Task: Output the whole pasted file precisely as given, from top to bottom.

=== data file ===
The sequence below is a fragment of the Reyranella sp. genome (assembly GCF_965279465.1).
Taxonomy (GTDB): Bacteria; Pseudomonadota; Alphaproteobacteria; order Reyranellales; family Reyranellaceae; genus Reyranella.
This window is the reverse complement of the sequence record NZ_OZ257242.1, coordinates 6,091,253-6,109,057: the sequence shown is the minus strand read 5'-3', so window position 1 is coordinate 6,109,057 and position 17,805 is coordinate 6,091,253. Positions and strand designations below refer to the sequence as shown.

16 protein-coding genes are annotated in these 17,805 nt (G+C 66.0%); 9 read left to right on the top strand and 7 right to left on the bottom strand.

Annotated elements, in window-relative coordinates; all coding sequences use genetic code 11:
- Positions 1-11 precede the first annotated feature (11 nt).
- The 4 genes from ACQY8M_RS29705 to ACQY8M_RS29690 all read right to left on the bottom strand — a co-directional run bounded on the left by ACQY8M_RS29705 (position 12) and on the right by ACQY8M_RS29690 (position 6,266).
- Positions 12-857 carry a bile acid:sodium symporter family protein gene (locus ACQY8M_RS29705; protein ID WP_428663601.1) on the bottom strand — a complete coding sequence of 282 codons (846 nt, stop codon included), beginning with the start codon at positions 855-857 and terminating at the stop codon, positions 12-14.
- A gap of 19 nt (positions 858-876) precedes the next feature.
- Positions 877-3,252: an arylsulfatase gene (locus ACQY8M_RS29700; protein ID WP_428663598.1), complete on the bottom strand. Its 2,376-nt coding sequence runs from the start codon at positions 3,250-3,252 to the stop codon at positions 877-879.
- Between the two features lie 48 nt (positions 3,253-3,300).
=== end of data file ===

The sequence below is a fragment of the Reyranella sp. genome (assembly GCF_965279465.1).
Taxonomy (GTDB): Bacteria; Pseudomonadota; Alphaproteobacteria; order Reyranellales; family Reyranellaceae; genus Reyranella.
This window is the reverse complement of the sequence record NZ_OZ257242.1, coordinates 6,091,253-6,109,057: the sequence shown is the minus strand read 5'-3', so window position 1 is coordinate 6,109,057 and position 17,805 is coordinate 6,091,253. Positions and strand designations below refer to the sequence as shown.

16 protein-coding genes are annotated in these 17,805 nt (G+C 66.0%); 9 read left to right on the top strand and 7 right to left on the bottom strand.

Annotated elements, in window-relative coordinates; all coding sequences use genetic code 11:
- Positions 1-11 precede the first annotated feature (11 nt).
- The 4 genes from ACQY8M_RS29705 to ACQY8M_RS29690 all read right to left on the bottom strand — a co-directional run bounded on the left by ACQY8M_RS29705 (position 12) and on the right by ACQY8M_RS29690 (position 6,266).
- Positions 12-857 carry a bile acid:sodium symporter family protein gene (locus ACQY8M_RS29705; protein ID WP_428663601.1) on the bottom strand — a complete coding sequence of 282 codons (846 nt, stop codon included), beginning with the start codon at positions 855-857 and terminating at the stop codon, positions 12-14.
- A gap of 19 nt (positions 858-876) precedes the next feature.
- Positions 877-3,252: an arylsulfatase gene (locus ACQY8M_RS29700; protein ID WP_428663598.1), complete on the bottom strand. Its 2,376-nt coding sequence runs from the start codon at positions 3,250-3,252 to the stop codon at positions 877-879.
- Between the two features lie 48 nt (positions 3,253-3,300).